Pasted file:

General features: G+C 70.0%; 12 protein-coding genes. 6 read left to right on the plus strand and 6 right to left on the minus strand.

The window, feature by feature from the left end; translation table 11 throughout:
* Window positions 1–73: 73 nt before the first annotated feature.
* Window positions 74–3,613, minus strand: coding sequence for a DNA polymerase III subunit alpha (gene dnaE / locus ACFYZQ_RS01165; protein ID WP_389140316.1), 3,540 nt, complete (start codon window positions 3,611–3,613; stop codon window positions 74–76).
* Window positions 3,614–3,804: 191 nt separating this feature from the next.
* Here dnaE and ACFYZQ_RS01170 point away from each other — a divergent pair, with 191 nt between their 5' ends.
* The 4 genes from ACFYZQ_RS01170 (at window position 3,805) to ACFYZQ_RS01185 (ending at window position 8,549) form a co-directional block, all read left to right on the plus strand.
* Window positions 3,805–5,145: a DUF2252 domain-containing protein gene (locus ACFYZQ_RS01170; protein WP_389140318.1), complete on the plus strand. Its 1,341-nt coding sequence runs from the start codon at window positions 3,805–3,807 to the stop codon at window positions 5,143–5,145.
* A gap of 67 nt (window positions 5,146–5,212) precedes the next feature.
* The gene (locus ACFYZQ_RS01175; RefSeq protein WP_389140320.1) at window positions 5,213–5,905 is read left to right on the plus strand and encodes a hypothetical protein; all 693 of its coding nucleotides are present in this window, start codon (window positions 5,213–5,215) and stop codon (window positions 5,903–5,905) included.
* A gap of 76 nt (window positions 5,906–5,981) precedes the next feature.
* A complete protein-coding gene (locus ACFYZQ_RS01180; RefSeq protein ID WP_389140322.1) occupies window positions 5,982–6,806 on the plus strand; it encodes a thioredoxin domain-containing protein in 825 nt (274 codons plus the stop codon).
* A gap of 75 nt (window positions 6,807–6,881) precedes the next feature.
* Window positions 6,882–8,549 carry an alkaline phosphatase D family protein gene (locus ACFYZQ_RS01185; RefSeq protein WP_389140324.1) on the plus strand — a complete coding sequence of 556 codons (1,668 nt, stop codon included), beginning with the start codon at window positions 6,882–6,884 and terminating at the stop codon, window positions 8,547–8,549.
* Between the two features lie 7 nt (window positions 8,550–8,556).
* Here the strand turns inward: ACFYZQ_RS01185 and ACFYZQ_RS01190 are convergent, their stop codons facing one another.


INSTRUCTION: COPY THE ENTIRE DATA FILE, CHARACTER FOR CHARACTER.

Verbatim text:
General features: G+C 70.0%; 12 protein-coding genes. 6 read left to right on the plus strand and 6 right to left on the minus strand.

The window, feature by feature from the left end; translation table 11 throughout:
* Window positions 1–73: 73 nt before the first annotated feature.
* Window positions 74–3,613, minus strand: coding sequence for a DNA polymerase III subunit alpha (gene dnaE / locus ACFYZQ_RS01165; protein ID WP_389140316.1), 3,540 nt, complete (start codon window positions 3,611–3,613; stop codon window positions 74–76).
* Window positions 3,614–3,804: 191 nt separating this feature from the next.
* Here dnaE and ACFYZQ_RS01170 point away from each other — a divergent pair, with 191 nt between their 5' ends.
* The 4 genes from ACFYZQ_RS01170 (at window position 3,805) to ACFYZQ_RS01185 (ending at window position 8,549) form a co-directional block, all read left to right on the plus strand.
* Window positions 3,805–5,145: a DUF2252 domain-containing protein gene (locus ACFYZQ_RS01170; protein WP_389140318.1), complete on the plus strand. Its 1,341-nt coding sequence runs from the start codon at window positions 3,805–3,807 to the stop codon at window positions 5,143–5,145.
* A gap of 67 nt (window positions 5,146–5,212) precedes the next feature.
* The gene (locus ACFYZQ_RS01175; RefSeq protein WP_389140320.1) at window positions 5,213–5,905 is read left to right on the plus strand and encodes a hypothetical protein; all 693 of its coding nucleotides are present in this window, start codon (window positions 5,213–5,215) and stop codon (window positions 5,903–5,905) included.
* A gap of 76 nt (window positions 5,906–5,981) precedes the next feature.
* A complete protein-coding gene (locus ACFYZQ_RS01180; RefSeq protein ID WP_389140322.1) occupies window positions 5,982–6,806 on the plus strand; it encodes a thioredoxin domain-containing protein in 825 nt (274 codons plus the stop codon).
* A gap of 75 nt (window positions 6,807–6,881) precedes the next feature.
* Window positions 6,882–8,549 carry an alkaline phosphatase D family protein gene (locus ACFYZQ_RS01185; RefSeq protein WP_389140324.1) on the plus strand — a complete coding sequence of 556 codons (1,668 nt, stop codon included), beginning with the start codon at window positions 6,882–6,884 and terminating at the stop codon, window positions 8,547–8,549.
* Between the two features lie 7 nt (window positions 8,550–8,556).
* Here the strand turns inward: ACFYZQ_RS01185 and ACFYZQ_RS01190 are convergent, their stop codons facing one another.